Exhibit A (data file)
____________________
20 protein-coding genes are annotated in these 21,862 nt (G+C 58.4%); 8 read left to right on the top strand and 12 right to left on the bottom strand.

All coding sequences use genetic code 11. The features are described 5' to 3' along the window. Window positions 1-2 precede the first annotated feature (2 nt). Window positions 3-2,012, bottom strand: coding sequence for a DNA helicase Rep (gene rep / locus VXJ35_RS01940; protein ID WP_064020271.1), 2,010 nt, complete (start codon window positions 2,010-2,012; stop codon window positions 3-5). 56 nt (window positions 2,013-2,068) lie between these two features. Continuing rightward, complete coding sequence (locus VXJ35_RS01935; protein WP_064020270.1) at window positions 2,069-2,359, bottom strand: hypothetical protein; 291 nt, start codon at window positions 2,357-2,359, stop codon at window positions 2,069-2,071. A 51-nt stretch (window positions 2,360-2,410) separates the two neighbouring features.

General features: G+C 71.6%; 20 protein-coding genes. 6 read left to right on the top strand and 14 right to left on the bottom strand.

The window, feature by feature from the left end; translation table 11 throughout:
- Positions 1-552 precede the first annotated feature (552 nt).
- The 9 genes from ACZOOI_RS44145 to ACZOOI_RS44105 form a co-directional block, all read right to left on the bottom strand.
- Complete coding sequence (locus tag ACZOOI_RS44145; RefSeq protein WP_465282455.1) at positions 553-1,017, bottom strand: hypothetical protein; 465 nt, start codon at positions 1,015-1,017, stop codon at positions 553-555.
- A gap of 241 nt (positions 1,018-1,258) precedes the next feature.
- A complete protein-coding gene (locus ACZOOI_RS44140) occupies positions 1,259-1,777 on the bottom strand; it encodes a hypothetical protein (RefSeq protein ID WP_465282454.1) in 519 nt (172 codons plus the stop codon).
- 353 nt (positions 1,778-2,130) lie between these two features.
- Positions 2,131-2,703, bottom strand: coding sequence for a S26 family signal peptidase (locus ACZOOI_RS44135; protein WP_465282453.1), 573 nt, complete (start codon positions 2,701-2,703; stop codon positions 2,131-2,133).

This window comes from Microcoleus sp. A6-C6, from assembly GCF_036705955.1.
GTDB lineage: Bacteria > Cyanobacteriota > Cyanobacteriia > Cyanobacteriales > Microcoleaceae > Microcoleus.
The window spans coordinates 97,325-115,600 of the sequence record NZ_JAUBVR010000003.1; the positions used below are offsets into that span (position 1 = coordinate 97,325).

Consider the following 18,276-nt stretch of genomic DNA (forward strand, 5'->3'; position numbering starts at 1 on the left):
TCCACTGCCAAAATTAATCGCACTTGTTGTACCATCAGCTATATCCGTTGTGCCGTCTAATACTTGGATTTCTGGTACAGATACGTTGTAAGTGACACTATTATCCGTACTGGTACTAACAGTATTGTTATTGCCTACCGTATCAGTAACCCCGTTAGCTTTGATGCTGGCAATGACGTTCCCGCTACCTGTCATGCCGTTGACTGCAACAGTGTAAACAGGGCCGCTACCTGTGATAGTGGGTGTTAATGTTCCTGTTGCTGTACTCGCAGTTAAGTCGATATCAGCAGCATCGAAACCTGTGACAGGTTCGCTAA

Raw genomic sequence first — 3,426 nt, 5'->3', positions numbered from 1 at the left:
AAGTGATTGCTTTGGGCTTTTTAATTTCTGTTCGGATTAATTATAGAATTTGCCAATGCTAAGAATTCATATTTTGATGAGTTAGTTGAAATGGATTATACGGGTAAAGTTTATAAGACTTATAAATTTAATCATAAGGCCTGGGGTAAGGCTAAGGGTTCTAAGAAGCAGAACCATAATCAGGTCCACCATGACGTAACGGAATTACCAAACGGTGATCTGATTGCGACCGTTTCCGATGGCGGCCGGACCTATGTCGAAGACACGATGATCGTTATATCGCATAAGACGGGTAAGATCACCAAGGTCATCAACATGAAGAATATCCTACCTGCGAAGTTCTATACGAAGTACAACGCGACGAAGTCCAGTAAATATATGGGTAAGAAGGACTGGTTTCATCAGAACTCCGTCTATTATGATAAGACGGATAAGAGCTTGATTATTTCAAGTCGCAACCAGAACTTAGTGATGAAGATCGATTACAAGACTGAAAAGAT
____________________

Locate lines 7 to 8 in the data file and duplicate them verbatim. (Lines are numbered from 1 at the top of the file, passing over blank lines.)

- Complete coding sequence (locus tag ACZOOI_RS44145; RefSeq protein WP_465282455.1) at positions 553-1,017, bottom strand: hypothetical protein; 465 nt, start codon at positions 1,015-1,017, stop codon at positions 553-555.
- A gap of 241 nt (positions 1,018-1,258) precedes the next feature.